By Keiter CPAs
By Keiter CPAs
Within the last several weeks, we have begun to see bills from both the House and Senate for Tax Reform. Neither side has entitled their legislation as “tax simplification” because each simply adds more complexities.
While the debate about what the Reform accomplishes will continue within Congress and the media, it is important to note some of the provisions that will have impacts on financial services businesses.
Proposed Tax Rates
The proposed tax rate reductions to 20% for C corporations are generally looked upon favorably by corporate businesses. However, many financial services businesses are currently operating as “flow-through entities” under an S corporation or partnership tax regime. For those businesses, and especially service-based businesses, the new provisions are not all that favorable.
Income recognized from passthrough entities is often taxed at levels above the top C-corporation rate, when the taxable income from other sources is taken into account. Most business entities are pass-throughs, so Congress felt compelled to reduce pass-throughs’ effective rates.
The House’s solution is very complicated.
- Under the bill, a new 25% tax rate is applied against “qualified business income (QBI).” In general, QBI is the sum of 100% of “net business income” from a “passive business activity” plus 30% of net business income from an “active business activity.”
- A passive business activity is an activity in which the taxpayer does not materially participate – the taxpayer is more or less an investor. An active business activity is any activity which is not passive.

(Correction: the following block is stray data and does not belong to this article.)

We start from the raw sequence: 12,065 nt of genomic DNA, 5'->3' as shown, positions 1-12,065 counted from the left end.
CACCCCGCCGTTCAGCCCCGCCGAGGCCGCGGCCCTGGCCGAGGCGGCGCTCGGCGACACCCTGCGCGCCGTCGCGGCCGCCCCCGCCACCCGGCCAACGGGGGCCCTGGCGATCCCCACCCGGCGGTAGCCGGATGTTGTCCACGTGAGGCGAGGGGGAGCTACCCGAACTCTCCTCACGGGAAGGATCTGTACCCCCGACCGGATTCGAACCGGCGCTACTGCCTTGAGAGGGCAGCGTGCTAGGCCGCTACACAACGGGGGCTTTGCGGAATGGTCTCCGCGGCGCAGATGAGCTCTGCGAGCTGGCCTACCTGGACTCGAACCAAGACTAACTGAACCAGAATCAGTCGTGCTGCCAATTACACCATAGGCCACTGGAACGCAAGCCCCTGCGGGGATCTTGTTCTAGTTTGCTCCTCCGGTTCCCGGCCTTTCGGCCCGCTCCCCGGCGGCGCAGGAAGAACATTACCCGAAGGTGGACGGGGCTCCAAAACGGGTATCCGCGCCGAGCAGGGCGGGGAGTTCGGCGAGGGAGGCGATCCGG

One aspect of the bill that affects many financial services pass-throughs is that “Specified service activities (SSAs)” are, by default, ineligible for the 25% rate. SSAs are health, law, engineering, architecture, accounting, actuarial science, performing arts, consulting, athletics, financial services, brokerage services, or any trade or business where the principal asset of such trade or business is the reputation or skill of one or more of its employees or owners. This includes investing, trading, or dealing in securities, partnership interests, or commodities.
However, the 30% of net business income used to calculate QBI (and the 0% for SSAs) are default percentages. If individual partners can determine that their “applicable percentages” are higher, then they can irrevocably elect to use their particular applicable percentages for the current year and the next four years.
- The applicable percentage is the partner’s “specified return on capital” from the activity divided by the partner’s net business income from that activity for the year.
- “Specified return on capital” is the taxpayer’s share of the activity’s “asset balance” multiplied by the deemed rate of return (the short-term applicable federal rate plus 7%) reduced by deductible interest attributable to that activity.
- The “asset balance” is the partner’s share of the business adjusted basis of any depreciable property (and land), not taking into account bonus depreciation or Section 179. It appears that intangibles such as goodwill are not part of the calculation.